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Tips on creating a great website plan
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Wednesday, August 18, 2004

Website Planning - advice on getting website help

"A Medieval Home Companion: Housekeeping in the Fourteenth Century."
Translated and edited by Tania Bayard.

The book was written in the year 1393 as advice to a young bride about household help.
It is also sound advice for getting website help.

" ... when you have to deal with these people .... always bargain with them before they start the work, so there won't be any argument afterward. What usually happens, though, is that they don't want to bargain but are ready to forge ahead with the job without coming to an agreement. They say so sweetly: "Sir, it is nothing, it is not necessary; you will pay me well, and I will be satisfied with whatever you decide." ... when the job is done they will say: "Sir, there was more work than I thought. There was this and that to do, and a lot of running around." And they will not agree to the payment and will shout ugly and mean words. Therefore, tell Master .. not to put them to work, or let anyone else put them to work, without bargaining first."

"Because of this, it is better to dicker with them evenly and plainly beforehand to avoid any dispute."

"I earnestly beg you, if the work or the business requires it, have inquiries made about how those you want to employ conduct and have conducted themselves toward others. Also, have nothing to do with people who talk back or are arrogant, haughty, mocking, or insolent no matter what benefit or advantage you see in them or how good a bargain they would make with you. Send them away from you and your work graciously and calmly. For if they begin, you will not escape without slander or strife."

"Because of this, have your people hire ... helpers who are peaceful and good natured, and pay them more ..."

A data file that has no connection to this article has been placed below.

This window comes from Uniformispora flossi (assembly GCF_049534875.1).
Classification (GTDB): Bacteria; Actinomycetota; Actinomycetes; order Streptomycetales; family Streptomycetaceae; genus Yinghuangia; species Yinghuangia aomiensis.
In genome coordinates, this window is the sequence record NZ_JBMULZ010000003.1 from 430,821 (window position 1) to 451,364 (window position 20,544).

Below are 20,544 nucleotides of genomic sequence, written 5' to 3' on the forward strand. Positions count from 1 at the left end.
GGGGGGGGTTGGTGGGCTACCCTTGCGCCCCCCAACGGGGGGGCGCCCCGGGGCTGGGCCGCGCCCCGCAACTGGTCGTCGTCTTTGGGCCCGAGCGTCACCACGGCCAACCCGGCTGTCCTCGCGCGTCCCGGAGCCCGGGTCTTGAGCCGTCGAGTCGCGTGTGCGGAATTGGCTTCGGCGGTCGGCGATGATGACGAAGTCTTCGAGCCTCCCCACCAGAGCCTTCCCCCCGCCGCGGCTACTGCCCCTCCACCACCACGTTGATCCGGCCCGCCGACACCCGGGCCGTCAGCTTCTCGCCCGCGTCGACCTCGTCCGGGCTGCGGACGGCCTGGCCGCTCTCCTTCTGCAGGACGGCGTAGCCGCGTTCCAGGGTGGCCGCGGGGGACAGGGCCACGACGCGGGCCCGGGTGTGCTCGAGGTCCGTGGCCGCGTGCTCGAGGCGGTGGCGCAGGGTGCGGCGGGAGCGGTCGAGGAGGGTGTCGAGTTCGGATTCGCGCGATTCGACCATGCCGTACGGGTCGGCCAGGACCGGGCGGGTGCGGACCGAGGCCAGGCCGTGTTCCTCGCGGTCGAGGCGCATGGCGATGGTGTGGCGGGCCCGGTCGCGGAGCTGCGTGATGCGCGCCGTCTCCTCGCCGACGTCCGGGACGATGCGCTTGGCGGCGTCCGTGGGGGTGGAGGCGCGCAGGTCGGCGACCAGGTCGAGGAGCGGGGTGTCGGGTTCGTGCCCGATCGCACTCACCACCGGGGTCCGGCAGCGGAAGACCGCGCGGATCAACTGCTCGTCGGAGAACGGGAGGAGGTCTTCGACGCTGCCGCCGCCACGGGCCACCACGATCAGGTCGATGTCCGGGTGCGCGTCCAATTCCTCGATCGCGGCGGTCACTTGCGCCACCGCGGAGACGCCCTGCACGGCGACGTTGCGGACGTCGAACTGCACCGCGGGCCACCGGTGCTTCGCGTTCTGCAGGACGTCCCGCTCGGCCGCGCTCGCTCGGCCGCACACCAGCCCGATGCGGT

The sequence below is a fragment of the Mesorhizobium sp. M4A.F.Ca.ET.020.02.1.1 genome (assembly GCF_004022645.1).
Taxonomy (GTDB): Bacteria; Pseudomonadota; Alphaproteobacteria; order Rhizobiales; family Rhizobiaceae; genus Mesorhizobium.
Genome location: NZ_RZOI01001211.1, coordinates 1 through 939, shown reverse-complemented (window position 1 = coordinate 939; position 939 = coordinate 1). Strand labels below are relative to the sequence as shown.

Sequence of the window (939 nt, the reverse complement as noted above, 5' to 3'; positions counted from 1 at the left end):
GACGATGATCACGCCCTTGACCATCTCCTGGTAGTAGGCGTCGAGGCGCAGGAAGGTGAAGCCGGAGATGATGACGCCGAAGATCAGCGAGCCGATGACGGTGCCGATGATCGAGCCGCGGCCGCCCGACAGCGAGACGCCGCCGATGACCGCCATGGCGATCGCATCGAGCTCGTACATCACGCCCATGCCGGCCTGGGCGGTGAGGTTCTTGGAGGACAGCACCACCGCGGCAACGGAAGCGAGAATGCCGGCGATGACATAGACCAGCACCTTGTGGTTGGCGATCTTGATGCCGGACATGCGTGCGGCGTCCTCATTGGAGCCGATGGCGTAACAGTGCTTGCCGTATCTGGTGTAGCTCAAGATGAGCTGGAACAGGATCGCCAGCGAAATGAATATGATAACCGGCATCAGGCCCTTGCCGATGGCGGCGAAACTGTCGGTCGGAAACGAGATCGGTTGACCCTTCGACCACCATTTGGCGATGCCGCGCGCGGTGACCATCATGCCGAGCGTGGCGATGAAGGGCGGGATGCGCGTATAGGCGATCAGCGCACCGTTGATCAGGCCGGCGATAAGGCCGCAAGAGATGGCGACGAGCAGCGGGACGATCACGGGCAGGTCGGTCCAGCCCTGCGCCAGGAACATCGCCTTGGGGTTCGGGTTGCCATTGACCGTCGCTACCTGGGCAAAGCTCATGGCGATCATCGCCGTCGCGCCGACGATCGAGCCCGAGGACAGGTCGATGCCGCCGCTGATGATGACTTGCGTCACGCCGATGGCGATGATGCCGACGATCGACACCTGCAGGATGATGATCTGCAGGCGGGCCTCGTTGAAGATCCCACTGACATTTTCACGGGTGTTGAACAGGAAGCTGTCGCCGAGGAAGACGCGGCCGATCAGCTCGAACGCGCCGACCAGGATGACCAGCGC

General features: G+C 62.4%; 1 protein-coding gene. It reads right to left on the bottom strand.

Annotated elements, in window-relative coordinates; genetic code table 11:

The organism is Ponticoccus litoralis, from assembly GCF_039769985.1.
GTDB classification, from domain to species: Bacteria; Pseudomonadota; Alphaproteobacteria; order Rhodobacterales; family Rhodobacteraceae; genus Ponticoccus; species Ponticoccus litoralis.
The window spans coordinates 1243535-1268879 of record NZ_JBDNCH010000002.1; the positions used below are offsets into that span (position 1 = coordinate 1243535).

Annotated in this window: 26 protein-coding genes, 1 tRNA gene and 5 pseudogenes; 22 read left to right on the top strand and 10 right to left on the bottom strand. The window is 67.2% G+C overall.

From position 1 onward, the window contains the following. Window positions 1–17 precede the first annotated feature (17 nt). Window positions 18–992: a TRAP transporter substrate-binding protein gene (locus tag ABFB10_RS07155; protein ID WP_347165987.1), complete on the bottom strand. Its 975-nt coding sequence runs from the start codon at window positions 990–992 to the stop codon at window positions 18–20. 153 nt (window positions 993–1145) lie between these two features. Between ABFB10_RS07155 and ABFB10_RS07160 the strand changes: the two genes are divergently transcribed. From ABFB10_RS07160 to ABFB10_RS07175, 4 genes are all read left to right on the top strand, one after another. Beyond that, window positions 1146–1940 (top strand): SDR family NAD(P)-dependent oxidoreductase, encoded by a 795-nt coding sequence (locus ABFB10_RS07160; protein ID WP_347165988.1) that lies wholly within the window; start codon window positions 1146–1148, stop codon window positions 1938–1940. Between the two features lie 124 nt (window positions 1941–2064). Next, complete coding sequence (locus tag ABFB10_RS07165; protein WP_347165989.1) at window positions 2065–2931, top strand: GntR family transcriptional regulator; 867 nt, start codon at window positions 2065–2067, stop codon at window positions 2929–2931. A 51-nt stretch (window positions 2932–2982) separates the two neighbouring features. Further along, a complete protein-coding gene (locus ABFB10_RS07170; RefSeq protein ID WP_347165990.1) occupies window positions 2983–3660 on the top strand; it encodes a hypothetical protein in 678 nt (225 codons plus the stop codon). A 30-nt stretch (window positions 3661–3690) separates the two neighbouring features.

Have inquiries made about how those you want to employ conduct and have conducted themselves toward others. Also, have nothing to do with people who talk back or are arrogant, haughty, mocking or insolent -- no matter what benefit or advantage you see in them or how good a bargain they would make with you. Send them away from you and your work graciously and calmly. For if they begin you will not escape without slander or strife. Because of this, have . . . helpers who are peaceful and good natured, and pay them more."

"I advise that you always remember to tell your people that they must have peaceful folk work for them, and always bargain ahead of time, and do the accounts and pay often, without allowing long credit to build up either by tally or on paper. Although tally or account books are better than always relying on memory, for the creditors always imagine more and the debtors less, and from this are born disputes, grudges, and foul reproaches. Have your good creditors paid willingly and often what they are owed, and be kind to them so they don't change toward you, for it is not always possible to get truly peaceable people again."

"Be aware that of those ... who are out of work, there are many who come forward, present themselves, and urgently seek masters and mistresses. Don't take any of these without first knowing where they lived before. Send some of your own people there to ask about their character - whether they talk or drink too much, how long they were there, what work they did and know how to do, whether they have lodgings or acquaintances in the town, what country and people they come from, how long they were there, and why they left. Through their past work you will find out what confidence or trust you may have in their future work."


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